Crystal S. Anderson
Assistant Director of Teaching Excellence | Stearns Center for Teaching and Learning | George Mason University
Affiliate Faculty, Korean Studies, Department of Modern and Classical Languages | George Mason University
Director, KPK: Kpop Kollective
Welcome to CSAPhD, a window into my professional life as an administrative faculty member. I spend my days doing a combination of faculty development, teaching and scholarship. I use this site to reflect on those activities and produce serial scholarship on other topics. My goal is to make my professional activities visible.
What does an administrative faculty member do? My main role in the university is administrative, working with faculty on various teaching and learning-related initiatives. In other words, I teach faculty! My current focus in on active learning and high impact practices, including student research.
In addition to teaching faculty, I still teach students, drawing on 20 years of university teaching a range of graduate and undergraduate courses. Some of my favorites have been Historical Asian Fiction and Film, Modernism, Visual Culture and the Harlem Renaissance, The Atlantic World, The Post-Soul Aesthetic and, of course, The Korean Wave.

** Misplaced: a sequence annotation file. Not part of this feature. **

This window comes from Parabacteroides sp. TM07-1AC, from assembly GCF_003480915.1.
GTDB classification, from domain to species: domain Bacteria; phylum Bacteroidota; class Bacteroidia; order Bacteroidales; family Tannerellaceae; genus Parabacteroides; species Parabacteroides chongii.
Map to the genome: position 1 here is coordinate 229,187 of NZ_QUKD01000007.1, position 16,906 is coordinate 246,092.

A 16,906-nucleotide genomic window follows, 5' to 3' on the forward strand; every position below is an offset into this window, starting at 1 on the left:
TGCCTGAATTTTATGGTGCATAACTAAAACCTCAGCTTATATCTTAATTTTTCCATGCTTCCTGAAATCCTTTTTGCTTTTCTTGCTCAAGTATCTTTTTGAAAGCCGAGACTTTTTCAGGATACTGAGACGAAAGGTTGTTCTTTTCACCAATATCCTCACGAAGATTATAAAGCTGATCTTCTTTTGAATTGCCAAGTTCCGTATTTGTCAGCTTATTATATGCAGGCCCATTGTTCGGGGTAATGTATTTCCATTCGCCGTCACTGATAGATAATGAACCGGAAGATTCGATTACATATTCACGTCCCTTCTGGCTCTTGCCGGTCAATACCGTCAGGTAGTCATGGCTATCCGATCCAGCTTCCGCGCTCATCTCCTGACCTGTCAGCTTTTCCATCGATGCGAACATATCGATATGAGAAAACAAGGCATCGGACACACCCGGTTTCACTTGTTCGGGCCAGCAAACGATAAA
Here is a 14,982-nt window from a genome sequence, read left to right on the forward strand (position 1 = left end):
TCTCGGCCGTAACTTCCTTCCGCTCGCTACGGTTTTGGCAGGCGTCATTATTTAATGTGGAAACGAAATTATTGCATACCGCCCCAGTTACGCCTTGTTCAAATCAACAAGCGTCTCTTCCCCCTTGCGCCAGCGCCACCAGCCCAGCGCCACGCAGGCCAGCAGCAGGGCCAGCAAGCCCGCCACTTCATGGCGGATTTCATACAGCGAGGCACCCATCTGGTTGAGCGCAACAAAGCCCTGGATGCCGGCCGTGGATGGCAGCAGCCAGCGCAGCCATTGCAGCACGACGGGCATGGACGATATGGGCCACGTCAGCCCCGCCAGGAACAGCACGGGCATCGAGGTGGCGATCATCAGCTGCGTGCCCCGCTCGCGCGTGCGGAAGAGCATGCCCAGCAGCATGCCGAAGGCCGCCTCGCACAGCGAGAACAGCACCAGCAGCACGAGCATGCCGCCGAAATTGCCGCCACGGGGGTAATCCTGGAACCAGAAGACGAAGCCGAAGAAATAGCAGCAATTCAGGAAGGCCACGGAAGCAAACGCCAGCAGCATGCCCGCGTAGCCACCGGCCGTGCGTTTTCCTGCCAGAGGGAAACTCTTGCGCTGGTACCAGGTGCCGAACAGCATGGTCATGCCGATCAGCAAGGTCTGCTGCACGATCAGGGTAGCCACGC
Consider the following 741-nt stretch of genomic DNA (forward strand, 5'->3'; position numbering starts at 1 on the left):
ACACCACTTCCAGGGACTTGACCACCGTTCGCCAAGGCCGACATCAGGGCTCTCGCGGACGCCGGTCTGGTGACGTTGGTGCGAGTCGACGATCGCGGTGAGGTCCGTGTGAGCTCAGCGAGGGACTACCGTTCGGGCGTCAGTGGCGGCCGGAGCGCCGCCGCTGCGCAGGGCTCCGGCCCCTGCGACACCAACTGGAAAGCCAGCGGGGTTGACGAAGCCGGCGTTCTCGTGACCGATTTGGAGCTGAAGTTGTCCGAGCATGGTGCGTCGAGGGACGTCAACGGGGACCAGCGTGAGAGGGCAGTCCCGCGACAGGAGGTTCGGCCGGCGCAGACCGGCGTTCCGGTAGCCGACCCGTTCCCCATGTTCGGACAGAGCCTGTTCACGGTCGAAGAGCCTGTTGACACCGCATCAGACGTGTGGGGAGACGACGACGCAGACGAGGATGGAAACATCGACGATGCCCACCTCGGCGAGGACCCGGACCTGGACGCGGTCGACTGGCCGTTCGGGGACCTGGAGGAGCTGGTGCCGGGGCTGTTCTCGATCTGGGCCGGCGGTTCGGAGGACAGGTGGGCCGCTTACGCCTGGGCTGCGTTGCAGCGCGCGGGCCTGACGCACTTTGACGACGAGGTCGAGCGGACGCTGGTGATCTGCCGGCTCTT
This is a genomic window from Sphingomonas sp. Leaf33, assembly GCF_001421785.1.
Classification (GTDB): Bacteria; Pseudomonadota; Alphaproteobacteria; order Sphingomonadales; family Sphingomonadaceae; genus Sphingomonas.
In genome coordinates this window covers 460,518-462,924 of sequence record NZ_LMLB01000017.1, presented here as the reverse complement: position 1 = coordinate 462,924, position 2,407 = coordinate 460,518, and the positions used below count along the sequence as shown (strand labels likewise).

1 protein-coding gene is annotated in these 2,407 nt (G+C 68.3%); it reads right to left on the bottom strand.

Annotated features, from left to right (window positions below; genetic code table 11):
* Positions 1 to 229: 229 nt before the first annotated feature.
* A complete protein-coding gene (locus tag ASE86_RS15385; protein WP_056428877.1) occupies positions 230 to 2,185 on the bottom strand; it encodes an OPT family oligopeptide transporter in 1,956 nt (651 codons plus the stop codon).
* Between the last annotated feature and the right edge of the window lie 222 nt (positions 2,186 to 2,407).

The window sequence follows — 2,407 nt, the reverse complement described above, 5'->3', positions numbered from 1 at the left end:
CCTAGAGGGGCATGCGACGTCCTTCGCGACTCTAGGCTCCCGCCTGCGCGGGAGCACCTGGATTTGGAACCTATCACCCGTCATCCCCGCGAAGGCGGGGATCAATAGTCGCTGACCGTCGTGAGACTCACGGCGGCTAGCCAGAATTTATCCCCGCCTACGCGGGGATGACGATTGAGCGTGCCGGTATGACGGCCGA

As a researcher with an international reputation, I am interested in the way that American cultural production circulates globally as well as the impact of global cultural production within the United States. Situated within the fields of transnational American Studies and Global Asias, my scholarship focuses on popular culture and visual culture, media studies, audience and reception studies, and literature, with an emphasis on African American, Asian and Asian American cultures.
My 2013 book, Beyond the Chinese Connection: Contemporary Afro-Asian Cultural Production (University of Mississippi Press) uses the films of Bruce Lee to read cross-cultural negotiations with global culture in novels, films and anime.
My forthcoming book, Soul in Seoul: African American Popular Music and K-pop (2020, University of Mississippi Press), examines the influence of genres of R&B on Korean popular music, or K-pop.
Because I want to extend my scholarship beyond academia, I engage in public scholarship through several digital humanities projects and digital writing. KPK: KPop Kollective (est. 2010) is the oldest and only aca-fansite for contemporary Korean popular music (K-pop). As a community of practice and a thematic research collection, its mission is to promote the public’s understanding of contemporary Korean popular culture, create resources and provide analysis and context on K-pop from a global perspective.
KPOPCULTURE, a digital humanities project housed in Omeka that curates modern Korean popular music (K-pop) through digital exhibitions of music, choreography and industry. I also train undergraduate students to work as research assistants on the project.
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